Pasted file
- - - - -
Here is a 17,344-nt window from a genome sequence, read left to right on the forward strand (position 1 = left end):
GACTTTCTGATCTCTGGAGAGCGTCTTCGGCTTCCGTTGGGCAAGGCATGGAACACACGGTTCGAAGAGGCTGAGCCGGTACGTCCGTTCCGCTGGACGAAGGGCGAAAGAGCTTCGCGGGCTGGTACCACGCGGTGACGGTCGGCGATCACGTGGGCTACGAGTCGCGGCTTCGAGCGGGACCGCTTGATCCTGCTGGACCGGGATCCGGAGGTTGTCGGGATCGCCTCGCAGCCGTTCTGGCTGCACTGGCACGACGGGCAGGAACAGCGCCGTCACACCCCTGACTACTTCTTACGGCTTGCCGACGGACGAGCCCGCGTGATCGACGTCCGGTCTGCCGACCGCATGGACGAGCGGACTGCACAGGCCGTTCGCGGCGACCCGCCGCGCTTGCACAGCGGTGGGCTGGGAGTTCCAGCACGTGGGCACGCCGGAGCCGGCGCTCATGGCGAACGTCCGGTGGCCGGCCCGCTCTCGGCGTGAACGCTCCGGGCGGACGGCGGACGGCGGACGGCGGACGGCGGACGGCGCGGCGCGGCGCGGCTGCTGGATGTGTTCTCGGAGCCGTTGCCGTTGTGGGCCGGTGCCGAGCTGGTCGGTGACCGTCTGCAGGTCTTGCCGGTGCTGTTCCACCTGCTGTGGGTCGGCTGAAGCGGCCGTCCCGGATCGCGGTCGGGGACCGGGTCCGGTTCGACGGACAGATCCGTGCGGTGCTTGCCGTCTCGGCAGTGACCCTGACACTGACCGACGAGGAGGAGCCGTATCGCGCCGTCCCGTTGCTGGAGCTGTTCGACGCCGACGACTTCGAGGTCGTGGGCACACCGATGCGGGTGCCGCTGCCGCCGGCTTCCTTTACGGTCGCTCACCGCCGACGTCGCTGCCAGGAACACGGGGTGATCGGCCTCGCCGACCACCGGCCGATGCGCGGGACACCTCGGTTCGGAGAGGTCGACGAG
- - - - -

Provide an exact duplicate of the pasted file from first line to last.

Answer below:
Here is a 17,344-nt window from a genome sequence, read left to right on the forward strand (position 1 = left end):
GACTTTCTGATCTCTGGAGAGCGTCTTCGGCTTCCGTTGGGCAAGGCATGGAACACACGGTTCGAAGAGGCTGAGCCGGTACGTCCGTTCCGCTGGACGAAGGGCGAAAGAGCTTCGCGGGCTGGTACCACGCGGTGACGGTCGGCGATCACGTGGGCTACGAGTCGCGGCTTCGAGCGGGACCGCTTGATCCTGCTGGACCGGGATCCGGAGGTTGTCGGGATCGCCTCGCAGCCGTTCTGGCTGCACTGGCACGACGGGCAGGAACAGCGCCGTCACACCCCTGACTACTTCTTACGGCTTGCCGACGGACGAGCCCGCGTGATCGACGTCCGGTCTGCCGACCGCATGGACGAGCGGACTGCACAGGCCGTTCGCGGCGACCCGCCGCGCTTGCACAGCGGTGGGCTGGGAGTTCCAGCACGTGGGCACGCCGGAGCCGGCGCTCATGGCGAACGTCCGGTGGCCGGCCCGCTCTCGGCGTGAACGCTCCGGGCGGACGGCGGACGGCGGACGGCGGACGGCGGACGGCGCGGCGCGGCGCGGCTGCTGGATGTGTTCTCGGAGCCGTTGCCGTTGTGGGCCGGTGCCGAGCTGGTCGGTGACCGTCTGCAGGTCTTGCCGGTGCTGTTCCACCTGCTGTGGGTCGGCTGAAGCGGCCGTCCCGGATCGCGGTCGGGGACCGGGTCCGGTTCGACGGACAGATCCGTGCGGTGCTTGCCGTCTCGGCAGTGACCCTGACACTGACCGACGAGGAGGAGCCGTATCGCGCCGTCCCGTTGCTGGAGCTGTTCGACGCCGACGACTTCGAGGTCGTGGGCACACCGATGCGGGTGCCGCTGCCGCCGGCTTCCTTTACGGTCGCTCACCGCCGACGTCGCTGCCAGGAACACGGGGTGATCGGCCTCGCCGACCACCGGCCGATGCGCGGGACACCTCGGTTCGGAGAGGTCGACGAG